Is That Smell… Me?!?
It takes only half a day of hiking to smell bad. This is known. By the time I finished the approach trail to Springer Mountain I was locker-room ripe.
Hiking on top of seven inches of snow packed down by the previous day’s SOBO hikers was sweaty work. Happy with a solid morning’s progress, I aired out my clothes before moving on. By the time I reached Stover Creek Shelter the smell was worse.
Apparently, This Is Normal…
Foul little puffs of air escaped up the neck of my down jacket as I moved about, assaulting my nose. My mind attempted to recall recent meals that might account for the purging stench wafting from my pores. I used to run marathons and I don’t recall ever having smelled this bad. By the time I finished dinner I was longing for deodorant.
When I hunkered down for the night I smelled like I brought a hot sack of kitchen garbage to bed with me. I struggled with the dilemma of face out of bag for fresh air versus face in bag for warmth. Each time I ducked my nose back into the bag to warm up I gagged. Do I smell ketones?
Changing clothes in the morning helped only a little, mostly resulting in more smelly clothes. My next opportunity for laundry was Neel Gap, at least two days away, and I was already two pairs of socks and second shirt into the journey.
The Army ranger school operates out of Camp Merrill, near Dahlonega, just south of the trail. Sounds of helicopters a few miles south of Stover Creek shelter echoed in the night. At Cooper Gap the next day, I passed by a small group of Army cadre waiting for the ranger students. I got the hairy eyeball as I passed and couldn’t help thinking that I was happy because I wanted to be there. They were not happy because they had to be there.
A combination of sun and hikers pressed the snow on the trail to Blood Mountain into a uniform sheet of ice. I arrived at Gooch Mountain shelter smelling worse than I had at Stover Creek. Four SOBO hikers arrived shortly before sundown and made a fire.
The water in my bottles froze during the night. My legs ached and I was nearly out of food. Neel Gap was nearly 16 miles away on the other side of Blood Mountain, the sixth highest peak in Georgia at 4,458 feet elevation.
I wore my Yaktrax all day, as eighty percent of the trail from Gooch Mountain to Neel Gap was covered with ice. The verdict? Best $20 I ever spent.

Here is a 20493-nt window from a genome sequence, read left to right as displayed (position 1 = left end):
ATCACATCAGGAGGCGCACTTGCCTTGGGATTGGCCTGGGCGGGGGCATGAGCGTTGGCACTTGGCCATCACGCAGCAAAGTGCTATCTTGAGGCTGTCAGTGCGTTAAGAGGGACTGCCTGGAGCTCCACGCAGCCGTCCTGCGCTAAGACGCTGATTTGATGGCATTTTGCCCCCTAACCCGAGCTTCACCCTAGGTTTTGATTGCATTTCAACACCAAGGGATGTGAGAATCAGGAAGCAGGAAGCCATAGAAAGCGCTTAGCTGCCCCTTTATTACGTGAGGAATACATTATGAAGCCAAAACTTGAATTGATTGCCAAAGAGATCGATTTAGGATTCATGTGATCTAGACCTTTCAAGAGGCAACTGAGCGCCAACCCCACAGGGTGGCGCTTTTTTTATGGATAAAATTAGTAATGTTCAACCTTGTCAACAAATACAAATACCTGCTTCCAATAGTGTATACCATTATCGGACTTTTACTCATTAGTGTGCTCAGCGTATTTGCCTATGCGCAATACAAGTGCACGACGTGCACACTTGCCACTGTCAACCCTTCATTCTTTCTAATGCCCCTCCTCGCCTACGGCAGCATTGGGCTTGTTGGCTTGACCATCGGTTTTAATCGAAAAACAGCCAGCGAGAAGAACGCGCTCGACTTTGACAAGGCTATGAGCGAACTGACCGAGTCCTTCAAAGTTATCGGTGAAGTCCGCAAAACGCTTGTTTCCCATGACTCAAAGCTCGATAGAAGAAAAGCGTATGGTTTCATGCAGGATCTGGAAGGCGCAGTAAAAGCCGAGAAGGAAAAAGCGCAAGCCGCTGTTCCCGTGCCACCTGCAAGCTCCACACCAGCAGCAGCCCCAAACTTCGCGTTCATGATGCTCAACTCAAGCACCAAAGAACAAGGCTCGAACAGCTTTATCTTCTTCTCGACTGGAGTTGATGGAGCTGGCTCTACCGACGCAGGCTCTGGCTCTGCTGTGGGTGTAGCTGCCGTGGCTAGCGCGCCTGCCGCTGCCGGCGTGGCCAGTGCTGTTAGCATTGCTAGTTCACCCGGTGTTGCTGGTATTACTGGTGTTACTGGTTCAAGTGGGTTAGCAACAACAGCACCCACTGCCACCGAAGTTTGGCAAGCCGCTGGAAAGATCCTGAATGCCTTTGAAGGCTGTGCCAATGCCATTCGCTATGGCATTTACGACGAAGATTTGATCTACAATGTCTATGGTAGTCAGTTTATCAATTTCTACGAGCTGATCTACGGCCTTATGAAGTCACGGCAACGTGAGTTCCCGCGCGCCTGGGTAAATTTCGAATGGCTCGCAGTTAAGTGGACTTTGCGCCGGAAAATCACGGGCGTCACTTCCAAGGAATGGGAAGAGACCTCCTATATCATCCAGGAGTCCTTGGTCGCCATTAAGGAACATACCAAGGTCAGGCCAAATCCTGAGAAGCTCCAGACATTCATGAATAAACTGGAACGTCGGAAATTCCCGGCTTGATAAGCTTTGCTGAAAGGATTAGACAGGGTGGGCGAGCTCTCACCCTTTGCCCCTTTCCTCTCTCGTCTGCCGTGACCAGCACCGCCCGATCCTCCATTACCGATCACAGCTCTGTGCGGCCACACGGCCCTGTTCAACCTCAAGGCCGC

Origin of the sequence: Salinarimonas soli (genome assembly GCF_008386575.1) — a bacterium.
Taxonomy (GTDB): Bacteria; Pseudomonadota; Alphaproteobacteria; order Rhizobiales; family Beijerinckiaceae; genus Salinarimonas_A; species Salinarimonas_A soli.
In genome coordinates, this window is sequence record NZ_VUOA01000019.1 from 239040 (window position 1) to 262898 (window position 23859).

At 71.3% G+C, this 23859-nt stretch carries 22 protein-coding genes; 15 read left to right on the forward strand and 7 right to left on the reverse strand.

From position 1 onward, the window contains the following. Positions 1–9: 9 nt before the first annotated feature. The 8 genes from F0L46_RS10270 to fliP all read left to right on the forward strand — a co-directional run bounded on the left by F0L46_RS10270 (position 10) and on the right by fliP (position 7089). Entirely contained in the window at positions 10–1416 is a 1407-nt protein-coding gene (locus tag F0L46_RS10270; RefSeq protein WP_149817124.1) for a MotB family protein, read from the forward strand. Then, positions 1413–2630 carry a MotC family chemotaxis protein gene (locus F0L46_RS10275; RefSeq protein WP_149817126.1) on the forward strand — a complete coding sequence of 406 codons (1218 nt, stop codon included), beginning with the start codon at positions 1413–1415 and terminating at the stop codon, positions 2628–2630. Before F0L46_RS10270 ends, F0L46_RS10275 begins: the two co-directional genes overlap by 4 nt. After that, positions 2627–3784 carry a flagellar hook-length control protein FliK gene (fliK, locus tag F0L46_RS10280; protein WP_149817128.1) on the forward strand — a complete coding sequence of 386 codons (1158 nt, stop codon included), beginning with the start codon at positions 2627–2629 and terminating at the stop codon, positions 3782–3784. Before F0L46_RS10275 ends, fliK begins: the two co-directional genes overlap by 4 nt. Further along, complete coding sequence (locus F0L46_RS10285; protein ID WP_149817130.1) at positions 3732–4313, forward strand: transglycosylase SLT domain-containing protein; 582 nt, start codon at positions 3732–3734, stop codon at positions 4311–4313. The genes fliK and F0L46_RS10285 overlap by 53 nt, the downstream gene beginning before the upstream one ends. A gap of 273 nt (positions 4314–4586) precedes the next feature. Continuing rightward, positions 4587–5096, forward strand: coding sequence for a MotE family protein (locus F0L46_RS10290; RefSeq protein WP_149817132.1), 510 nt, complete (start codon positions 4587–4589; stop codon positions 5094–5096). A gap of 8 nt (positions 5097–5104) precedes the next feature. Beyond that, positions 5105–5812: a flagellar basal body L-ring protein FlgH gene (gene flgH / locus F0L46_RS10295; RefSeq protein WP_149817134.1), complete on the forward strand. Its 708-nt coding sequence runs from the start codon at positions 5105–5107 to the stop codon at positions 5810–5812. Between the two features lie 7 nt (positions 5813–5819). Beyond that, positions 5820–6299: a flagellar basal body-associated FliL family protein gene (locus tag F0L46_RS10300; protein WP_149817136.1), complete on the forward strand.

The red-hued landscape around the Blood Mountain Wilderness Area caused me to think that was the reason behind the name. The red clay soil and fallen red leaves gave the trees a red tint. The color reminded me of pictures from a Martian rover. I learned later the name came from a battle fought between the Creek and Cherokee tribes on nearby Slaughter Mountain.
I summited Blood Mountain at 3:00 p.m., fearing I had no time to reach the Mountain Crossings outfitter at Neel Gap before they closed for the night. My legs started cramping on the steep descent.
Relief In Sight
What I learned on my first section of the Appalachian Trail is that it takes a surprisingly short amount of time to smell really bad. It also takes about as much time to not be self-conscious about it. Things that slow down a hike include snow, ice, bad weather, and caution. Prudent caution is not a bad thing. Things that speed up a hike include good diet, good rest, good shoes, fair weather, and a positive mental attitude.
I made it to Neel Gap on time. Up to this point I had aspirations of tracking everything I ate or spent money on. I won’t say much, then, about all the Doritos, cheesy crackers, Peanut M&Ms, pop tarts, beef jerky, and pizza that went down the hatch upon my arrival. That data set clearly went out the window.
I took a zero the next day to relieve my leg cramps and wash the stench off my body and out of my clothes. Rested, I stepped off for Low Gap shelter. By the time I reached Hogpen Gap I was starting to smell bad again.
See you on the high ground.
This website contains affiliate links, which means The Trek may receive a percentage of any product or service you purchase using the links in the articles or advertisements. The buyer pays the same price as they would otherwise, and your purchase helps to support The Trek's ongoing goal to serve you quality backpacking advice and information. Thanks for your support!
To learn more, please visit the About This Site page.